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  • 5 years later...
On 6/5/2015 at 11:37 AM, kcobean said:

Ask Merle Edington, USPSA GM about this...he'll tell you it's no big deal.

I came to know of Merle after doing this working on a mountain bike (***WARNING - GRAPHIC***): http://www.vipercrazy.com/hosting/kcobean/misc/finger.jpg

I got lucky and missed the tendon attachments, so the tip of my finger still articulates normally and a good bit of the nail grew back so I can still use my index finger, but I was investigating the possibilities of middle-finger shooting right after it happened.

From a grip standpoint, you'll just have to compensate for the lost grip contact by increasing the grip pressure of your weak hand.

I was just about to mention Merle. Shot with him at BITB last year and the RO tried to DQ him for having his finger in the trigger whilst moving. Merle said it wasn’t the first time that happened.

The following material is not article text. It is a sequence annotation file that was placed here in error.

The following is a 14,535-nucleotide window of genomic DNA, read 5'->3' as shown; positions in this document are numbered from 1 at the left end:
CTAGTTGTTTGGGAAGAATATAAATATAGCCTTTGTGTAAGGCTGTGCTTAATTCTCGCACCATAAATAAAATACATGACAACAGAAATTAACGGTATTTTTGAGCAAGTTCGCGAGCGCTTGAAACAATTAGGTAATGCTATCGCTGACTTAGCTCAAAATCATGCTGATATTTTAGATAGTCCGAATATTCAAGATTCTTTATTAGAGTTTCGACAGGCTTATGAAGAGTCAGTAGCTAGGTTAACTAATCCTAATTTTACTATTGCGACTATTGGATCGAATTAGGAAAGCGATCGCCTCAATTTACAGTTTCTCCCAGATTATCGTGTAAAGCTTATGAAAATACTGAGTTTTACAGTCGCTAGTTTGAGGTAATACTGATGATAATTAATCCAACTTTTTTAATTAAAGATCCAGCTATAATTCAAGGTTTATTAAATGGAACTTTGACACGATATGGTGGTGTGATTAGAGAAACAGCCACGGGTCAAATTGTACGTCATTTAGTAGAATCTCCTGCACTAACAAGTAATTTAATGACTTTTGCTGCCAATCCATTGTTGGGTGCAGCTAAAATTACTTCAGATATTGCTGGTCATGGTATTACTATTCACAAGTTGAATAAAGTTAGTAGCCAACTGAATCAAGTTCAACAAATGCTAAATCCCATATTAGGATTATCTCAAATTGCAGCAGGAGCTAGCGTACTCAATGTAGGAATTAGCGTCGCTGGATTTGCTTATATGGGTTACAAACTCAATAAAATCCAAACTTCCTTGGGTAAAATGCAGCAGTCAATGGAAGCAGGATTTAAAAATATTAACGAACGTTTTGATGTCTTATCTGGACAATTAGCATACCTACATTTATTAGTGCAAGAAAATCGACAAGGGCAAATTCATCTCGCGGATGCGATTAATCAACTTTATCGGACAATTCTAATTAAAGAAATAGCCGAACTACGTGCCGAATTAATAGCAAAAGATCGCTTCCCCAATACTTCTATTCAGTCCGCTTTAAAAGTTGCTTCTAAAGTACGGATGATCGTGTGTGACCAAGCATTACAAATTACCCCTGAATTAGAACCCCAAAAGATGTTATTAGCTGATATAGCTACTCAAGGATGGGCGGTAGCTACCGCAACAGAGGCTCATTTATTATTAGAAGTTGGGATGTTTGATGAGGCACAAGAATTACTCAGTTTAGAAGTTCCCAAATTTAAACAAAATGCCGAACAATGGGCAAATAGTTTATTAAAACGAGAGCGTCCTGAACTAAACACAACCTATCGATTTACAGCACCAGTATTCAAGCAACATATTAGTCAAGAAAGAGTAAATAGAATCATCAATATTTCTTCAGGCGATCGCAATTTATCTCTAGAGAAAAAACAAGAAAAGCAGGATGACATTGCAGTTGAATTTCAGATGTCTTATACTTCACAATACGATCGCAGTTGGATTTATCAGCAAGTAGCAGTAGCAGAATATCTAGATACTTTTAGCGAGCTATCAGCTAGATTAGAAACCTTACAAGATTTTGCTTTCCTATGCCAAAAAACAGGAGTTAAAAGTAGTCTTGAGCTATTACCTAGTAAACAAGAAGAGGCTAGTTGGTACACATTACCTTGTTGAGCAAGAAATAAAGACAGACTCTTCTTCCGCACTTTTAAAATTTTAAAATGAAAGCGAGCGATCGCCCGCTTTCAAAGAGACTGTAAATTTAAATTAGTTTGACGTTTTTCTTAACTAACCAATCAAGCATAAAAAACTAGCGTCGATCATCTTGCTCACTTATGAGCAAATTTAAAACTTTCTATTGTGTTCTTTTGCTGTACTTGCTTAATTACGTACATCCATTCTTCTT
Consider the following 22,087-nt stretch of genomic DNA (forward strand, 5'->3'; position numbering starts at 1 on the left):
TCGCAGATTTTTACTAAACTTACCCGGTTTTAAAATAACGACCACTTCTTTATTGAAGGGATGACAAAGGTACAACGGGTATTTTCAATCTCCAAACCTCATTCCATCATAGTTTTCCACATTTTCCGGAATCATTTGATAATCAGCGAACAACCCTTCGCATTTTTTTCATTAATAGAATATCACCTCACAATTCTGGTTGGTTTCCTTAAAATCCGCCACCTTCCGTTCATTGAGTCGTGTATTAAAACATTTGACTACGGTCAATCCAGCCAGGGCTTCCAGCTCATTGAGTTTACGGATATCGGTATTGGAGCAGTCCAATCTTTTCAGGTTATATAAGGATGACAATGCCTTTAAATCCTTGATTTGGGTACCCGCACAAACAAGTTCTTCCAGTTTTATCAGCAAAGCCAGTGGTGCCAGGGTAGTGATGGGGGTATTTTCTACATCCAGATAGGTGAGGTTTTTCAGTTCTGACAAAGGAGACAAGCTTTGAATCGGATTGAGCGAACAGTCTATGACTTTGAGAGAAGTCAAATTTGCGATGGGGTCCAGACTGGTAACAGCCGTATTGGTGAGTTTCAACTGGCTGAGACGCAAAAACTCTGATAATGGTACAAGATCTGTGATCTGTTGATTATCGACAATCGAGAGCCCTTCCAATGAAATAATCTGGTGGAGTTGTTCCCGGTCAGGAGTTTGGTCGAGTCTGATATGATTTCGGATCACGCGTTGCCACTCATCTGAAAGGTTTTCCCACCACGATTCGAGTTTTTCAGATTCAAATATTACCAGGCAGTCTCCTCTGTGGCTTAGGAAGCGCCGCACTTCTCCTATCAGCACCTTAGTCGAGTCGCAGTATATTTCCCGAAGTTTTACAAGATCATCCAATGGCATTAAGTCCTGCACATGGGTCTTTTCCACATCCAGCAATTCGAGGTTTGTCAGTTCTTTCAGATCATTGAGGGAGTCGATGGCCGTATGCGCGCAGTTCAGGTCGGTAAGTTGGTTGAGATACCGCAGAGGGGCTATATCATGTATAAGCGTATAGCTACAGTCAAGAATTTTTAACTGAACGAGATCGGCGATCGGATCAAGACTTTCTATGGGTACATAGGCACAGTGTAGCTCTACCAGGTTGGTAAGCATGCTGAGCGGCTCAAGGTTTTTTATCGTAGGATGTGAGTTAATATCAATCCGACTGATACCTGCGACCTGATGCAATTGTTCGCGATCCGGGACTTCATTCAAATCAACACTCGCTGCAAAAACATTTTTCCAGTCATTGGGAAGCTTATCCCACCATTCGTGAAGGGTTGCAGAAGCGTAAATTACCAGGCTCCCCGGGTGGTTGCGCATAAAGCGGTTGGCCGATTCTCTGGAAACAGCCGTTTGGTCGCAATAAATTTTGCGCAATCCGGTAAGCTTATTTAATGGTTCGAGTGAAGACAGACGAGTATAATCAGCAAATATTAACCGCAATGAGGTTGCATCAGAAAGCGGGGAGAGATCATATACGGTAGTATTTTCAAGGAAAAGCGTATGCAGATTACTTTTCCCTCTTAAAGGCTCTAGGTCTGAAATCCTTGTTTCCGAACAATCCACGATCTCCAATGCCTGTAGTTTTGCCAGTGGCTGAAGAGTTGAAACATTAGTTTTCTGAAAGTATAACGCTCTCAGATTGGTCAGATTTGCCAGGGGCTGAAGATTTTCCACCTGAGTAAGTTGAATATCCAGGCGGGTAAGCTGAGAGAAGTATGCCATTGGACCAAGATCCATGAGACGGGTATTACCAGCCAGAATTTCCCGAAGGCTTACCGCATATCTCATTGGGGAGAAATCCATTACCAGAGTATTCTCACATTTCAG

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5 hours ago, jpm2953 said:

I was just about to mention Merle. Shot with him at BITB last year and the RO tried to DQ him for having his finger in the trigger whilst moving. Merle said it wasn’t the first time that happened. 

 

Well, did he get DQ'd?

 

The rule is no finger in the trigger guard and if the RO says he saw finger in the trigger guard ol' Merle is going home.  At least if I'm the RO.

 

There are no exceptions for which finger it is.

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12 hours ago, SGT_Schultz said:

 

Well, did he get DQ'd?

 

The rule is no finger in the trigger guard and if the RO says he saw finger in the trigger guard ol' Merle is going home.  At least if I'm the RO.

 

There are no exceptions for which finger it is.

Sorry. Forgot that detail. His index finger is missing the top half of it. He shoots with his middle finger. So it looks like his index finger is in the trigger guard while he’s doing a reload.